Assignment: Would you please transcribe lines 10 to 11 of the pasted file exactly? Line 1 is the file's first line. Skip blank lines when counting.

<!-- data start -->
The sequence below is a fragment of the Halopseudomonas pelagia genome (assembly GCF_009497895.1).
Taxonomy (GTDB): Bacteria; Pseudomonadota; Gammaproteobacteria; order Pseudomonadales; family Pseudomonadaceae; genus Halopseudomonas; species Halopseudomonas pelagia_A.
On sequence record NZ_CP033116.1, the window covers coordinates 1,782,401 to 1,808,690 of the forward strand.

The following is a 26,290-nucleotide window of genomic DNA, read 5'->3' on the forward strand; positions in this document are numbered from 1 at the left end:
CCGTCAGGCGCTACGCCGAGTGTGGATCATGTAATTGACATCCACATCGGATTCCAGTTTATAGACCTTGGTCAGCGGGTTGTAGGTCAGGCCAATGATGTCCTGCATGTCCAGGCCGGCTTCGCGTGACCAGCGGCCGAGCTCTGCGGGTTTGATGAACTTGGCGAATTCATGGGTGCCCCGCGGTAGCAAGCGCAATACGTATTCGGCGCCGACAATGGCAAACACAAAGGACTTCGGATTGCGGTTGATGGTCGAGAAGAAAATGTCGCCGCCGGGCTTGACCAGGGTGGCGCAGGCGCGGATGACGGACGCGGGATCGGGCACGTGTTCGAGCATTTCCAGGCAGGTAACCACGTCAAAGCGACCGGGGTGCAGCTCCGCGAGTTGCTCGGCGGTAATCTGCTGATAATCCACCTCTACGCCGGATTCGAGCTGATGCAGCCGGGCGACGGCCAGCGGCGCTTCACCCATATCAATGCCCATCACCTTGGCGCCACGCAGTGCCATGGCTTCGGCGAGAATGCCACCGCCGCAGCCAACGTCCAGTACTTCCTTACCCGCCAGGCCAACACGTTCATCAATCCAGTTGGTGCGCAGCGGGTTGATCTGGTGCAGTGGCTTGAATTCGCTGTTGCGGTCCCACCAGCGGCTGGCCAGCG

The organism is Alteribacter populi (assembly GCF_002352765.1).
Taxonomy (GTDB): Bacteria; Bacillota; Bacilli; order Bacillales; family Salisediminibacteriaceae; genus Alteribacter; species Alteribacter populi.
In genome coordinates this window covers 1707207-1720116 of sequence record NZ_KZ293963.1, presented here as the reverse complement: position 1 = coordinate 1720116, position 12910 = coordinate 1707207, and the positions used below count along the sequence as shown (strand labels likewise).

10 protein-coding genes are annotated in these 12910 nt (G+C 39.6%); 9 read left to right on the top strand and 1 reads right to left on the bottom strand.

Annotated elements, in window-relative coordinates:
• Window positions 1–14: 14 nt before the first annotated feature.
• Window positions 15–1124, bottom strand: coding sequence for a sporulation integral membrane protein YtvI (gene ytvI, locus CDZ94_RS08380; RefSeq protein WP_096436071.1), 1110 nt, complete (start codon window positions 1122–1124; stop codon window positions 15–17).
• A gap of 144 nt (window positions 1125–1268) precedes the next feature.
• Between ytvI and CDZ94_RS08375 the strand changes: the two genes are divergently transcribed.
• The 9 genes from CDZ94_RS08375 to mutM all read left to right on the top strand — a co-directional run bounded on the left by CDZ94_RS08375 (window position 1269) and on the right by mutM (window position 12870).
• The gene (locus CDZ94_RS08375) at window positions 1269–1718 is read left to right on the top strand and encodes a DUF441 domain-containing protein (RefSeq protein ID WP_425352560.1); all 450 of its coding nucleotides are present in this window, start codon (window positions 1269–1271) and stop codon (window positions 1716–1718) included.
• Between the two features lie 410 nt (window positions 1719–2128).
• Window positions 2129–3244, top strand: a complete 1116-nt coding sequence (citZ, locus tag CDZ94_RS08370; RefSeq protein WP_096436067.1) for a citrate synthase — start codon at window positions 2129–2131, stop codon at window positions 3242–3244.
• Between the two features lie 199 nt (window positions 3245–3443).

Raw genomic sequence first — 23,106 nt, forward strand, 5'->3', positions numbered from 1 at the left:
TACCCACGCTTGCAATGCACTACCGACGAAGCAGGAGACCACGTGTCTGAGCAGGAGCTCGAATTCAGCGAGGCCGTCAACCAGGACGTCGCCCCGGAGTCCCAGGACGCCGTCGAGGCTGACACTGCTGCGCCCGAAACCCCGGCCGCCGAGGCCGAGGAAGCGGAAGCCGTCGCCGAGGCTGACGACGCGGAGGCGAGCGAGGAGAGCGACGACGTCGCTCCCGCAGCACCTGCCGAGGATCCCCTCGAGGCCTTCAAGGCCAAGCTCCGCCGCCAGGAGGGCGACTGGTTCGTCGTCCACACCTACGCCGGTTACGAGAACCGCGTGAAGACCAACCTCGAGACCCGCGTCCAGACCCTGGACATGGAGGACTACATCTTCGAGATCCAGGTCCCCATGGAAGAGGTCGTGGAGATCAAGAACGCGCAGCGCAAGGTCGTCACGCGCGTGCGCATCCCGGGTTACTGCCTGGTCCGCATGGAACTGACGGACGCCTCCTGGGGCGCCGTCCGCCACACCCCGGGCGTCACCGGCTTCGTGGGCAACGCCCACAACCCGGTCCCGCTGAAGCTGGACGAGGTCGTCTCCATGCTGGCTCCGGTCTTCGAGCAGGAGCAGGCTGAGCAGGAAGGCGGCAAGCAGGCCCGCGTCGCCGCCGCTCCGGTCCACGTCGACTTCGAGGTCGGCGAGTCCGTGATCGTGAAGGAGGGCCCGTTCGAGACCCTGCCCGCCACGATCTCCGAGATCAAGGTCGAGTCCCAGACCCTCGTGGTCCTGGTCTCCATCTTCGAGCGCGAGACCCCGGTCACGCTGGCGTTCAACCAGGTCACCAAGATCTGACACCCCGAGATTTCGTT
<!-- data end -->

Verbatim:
Annotated elements, in window-relative coordinates:
• Window positions 1–14: 14 nt before the first annotated feature.